And New Hampshire? "Thinking we had the old McCain, we gave him a decisive victory in our primary that permitted him to vanquish those challengers. But he betrayed us," filmmaker Ken Burns writes in the Manchester Union-Leader. "If you have to say you're a maverick in your ads, it's clear you're not. The real maverick turns out to be Barack Obama, who bucked his party's establishment and whose once-lonely positions have been adopted by nearly everyone including even the Bush administration. Nearly everyone, that is, except John McCain."

And, basically, everywhere: "A review of the most recent polling data from 12 key states -- where the race for the White House will almost certainly be decided -- shows a dramatic shift toward Democrat Barack Obama in the last two weeks," David Saltonstall writes in the New York Daily News.

"The McCain campaign's initial plan to win Michigan, Pennsylvania and New Hampshire -- swing states that all went for Democratic presidential nominee John Kerry in 2004 -- has been shelved. Now extra reinforcements have been sent to shore up traditional Republican strongholds, such as Virginia, Colorado and New Mexico, against newly registered and energized Democrats," ABC's Russell Goldman reports.

They're still steaming in Michigan (a decision Palin herself doesn't quite get): "He has given up on our State? What a total and complete crock of crap. Again, I think McCain owes the Republicans and the People of Michigan a HUGE APOLOGY. SOON!" writes Jack Waldvogel, Chairman of the Emmet County GOP, in a message obtained by Politico's Jonathan Martin.

"The presidential candidate's decision last week to stop campaigning in Michigan and scale back advertising there triggered complaints from state party leaders that the withdrawal could undercut in particular two Republican members of Congress facing tough re-election challenges at a time when the party is struggling to contain its losses on Capitol Hill," John D. Stoll writes in The Wall Street Journal.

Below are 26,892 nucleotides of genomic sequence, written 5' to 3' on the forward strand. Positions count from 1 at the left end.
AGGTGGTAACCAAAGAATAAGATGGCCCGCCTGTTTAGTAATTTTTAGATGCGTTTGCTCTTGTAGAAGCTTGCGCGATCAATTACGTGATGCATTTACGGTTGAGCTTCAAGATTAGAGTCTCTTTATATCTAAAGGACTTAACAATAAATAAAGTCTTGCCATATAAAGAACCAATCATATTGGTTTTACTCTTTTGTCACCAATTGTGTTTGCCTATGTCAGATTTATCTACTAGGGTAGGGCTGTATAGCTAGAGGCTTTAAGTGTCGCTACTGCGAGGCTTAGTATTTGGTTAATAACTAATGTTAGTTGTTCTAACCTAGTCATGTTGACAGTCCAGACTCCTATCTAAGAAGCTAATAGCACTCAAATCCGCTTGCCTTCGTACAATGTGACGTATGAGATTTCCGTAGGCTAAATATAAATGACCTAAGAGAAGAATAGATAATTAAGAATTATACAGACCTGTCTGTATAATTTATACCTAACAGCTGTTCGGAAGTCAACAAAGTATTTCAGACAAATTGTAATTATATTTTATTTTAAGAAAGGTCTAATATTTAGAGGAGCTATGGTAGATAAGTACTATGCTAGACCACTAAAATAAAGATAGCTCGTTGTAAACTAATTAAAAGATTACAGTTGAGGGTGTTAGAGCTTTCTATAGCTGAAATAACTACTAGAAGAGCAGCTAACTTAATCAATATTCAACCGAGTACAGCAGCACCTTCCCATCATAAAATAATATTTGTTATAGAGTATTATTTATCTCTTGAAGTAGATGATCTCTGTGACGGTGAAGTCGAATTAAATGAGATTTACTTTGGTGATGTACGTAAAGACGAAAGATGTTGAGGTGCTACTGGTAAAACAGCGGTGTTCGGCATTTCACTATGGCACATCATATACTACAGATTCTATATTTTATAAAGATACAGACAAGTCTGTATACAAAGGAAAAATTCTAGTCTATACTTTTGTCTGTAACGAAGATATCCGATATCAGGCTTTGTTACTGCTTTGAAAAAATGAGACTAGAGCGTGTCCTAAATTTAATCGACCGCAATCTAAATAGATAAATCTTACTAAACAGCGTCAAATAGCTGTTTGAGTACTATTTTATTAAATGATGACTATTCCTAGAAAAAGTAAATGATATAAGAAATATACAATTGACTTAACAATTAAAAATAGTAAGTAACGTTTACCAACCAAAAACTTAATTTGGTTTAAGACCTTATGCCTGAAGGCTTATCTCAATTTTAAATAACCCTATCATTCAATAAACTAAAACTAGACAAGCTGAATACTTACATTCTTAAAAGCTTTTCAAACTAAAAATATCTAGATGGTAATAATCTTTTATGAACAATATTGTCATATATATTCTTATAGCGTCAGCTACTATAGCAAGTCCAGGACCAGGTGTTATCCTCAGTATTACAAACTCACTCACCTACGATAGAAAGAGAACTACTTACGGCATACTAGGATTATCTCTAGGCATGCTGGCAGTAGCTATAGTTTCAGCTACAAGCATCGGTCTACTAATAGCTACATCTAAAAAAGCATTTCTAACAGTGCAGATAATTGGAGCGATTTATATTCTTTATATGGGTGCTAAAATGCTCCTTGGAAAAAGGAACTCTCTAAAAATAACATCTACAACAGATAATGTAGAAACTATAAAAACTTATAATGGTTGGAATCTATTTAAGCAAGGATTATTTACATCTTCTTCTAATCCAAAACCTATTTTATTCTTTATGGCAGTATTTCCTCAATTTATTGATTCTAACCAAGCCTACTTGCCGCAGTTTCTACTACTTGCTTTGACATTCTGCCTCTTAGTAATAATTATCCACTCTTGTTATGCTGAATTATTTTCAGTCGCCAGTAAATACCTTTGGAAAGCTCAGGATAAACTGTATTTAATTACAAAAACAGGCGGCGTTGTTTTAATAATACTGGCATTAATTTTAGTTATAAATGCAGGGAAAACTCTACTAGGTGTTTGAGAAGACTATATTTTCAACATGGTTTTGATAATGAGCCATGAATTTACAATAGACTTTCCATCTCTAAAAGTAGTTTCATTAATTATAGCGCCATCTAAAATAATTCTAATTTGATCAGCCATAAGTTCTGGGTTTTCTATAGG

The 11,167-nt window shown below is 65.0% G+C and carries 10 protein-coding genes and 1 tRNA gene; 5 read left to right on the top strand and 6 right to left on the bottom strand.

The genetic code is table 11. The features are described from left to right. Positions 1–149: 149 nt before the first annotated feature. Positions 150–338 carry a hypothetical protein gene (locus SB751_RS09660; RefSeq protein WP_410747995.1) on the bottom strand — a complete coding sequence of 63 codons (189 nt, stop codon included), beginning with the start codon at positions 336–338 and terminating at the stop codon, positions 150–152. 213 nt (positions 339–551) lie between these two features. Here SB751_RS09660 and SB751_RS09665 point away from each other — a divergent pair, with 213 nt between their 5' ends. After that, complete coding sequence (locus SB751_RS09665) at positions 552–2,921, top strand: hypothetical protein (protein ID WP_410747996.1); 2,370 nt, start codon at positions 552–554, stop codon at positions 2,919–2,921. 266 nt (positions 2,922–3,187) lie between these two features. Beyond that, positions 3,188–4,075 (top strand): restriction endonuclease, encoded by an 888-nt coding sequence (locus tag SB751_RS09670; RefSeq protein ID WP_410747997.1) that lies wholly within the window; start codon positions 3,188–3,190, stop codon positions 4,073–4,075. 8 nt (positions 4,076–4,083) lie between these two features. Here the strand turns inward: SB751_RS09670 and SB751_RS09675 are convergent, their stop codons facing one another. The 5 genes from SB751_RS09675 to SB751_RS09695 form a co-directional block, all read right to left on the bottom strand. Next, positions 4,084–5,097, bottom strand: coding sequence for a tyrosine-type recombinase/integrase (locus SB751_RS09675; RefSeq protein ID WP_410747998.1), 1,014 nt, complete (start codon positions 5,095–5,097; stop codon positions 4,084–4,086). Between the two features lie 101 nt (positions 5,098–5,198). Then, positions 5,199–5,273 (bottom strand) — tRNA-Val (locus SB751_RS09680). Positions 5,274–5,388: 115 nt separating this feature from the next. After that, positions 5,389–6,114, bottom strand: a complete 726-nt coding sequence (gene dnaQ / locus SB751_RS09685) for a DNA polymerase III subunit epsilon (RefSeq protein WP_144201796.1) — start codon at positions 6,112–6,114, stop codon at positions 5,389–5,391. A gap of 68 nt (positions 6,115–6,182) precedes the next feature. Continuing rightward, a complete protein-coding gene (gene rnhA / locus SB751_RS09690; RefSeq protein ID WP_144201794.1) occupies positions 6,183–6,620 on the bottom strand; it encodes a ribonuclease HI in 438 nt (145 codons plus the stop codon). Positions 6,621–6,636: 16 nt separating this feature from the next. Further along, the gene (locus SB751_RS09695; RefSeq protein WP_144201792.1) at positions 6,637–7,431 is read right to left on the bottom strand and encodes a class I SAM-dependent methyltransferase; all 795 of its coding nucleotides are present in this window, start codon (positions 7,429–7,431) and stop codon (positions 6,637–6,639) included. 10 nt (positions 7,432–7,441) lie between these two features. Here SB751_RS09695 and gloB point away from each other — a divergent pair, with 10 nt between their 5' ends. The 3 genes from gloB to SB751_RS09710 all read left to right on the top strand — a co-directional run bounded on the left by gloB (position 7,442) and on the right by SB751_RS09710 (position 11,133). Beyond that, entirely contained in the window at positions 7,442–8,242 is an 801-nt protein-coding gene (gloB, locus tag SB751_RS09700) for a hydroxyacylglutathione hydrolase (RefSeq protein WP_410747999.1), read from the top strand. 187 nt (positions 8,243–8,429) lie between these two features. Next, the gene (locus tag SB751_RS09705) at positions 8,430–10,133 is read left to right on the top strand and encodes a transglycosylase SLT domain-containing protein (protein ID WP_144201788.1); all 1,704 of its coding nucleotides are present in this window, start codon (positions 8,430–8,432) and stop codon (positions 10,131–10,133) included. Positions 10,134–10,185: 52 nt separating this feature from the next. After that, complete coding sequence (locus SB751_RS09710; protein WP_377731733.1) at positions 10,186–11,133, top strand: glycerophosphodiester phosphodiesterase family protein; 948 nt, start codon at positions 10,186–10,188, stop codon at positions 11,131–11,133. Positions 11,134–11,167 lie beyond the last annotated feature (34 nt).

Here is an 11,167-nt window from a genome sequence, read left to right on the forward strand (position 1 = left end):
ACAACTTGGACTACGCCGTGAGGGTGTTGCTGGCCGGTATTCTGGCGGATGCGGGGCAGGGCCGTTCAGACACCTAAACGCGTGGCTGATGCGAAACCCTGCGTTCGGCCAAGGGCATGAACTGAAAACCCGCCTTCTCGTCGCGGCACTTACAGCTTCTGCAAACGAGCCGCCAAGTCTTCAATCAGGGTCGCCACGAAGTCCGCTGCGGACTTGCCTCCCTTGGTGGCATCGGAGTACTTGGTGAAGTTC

Time for another new era, already? "Some Congressional Republicans have begun viewing [McCain's] potential defeat as a step toward political renewal," John Harwood writes in The New York Times. "Now House Republicans say they would consider losing only 10 [seats] a success. Nor do they fear Mr. McCain's defeat. His 'maverick' stance has long left Republican regulars ambivalent. As Republicans in Congress learned under Bill Clinton, and Democrats under Mr. Bush, opposing a president of the other party can help legislative minorities refocus message and agenda."

GOPers want to drive: The Republican Party is filing an FEC complaint Monday against the Obama campaign.

"In announcing the move Sunday, they said they were concerned that the Democratic presidential candidate may be accepting donations from foreign nationals, and may also be taking a large number of donations that exceed federal limits for individuals," T.W. Farnam writes in The Wall Street Journal. "The Republican Party cited a large amount of money coming to the Democratic presidential candidate from overseas, and a small amount of money that he has returned from foreigners, in explaining their complaint."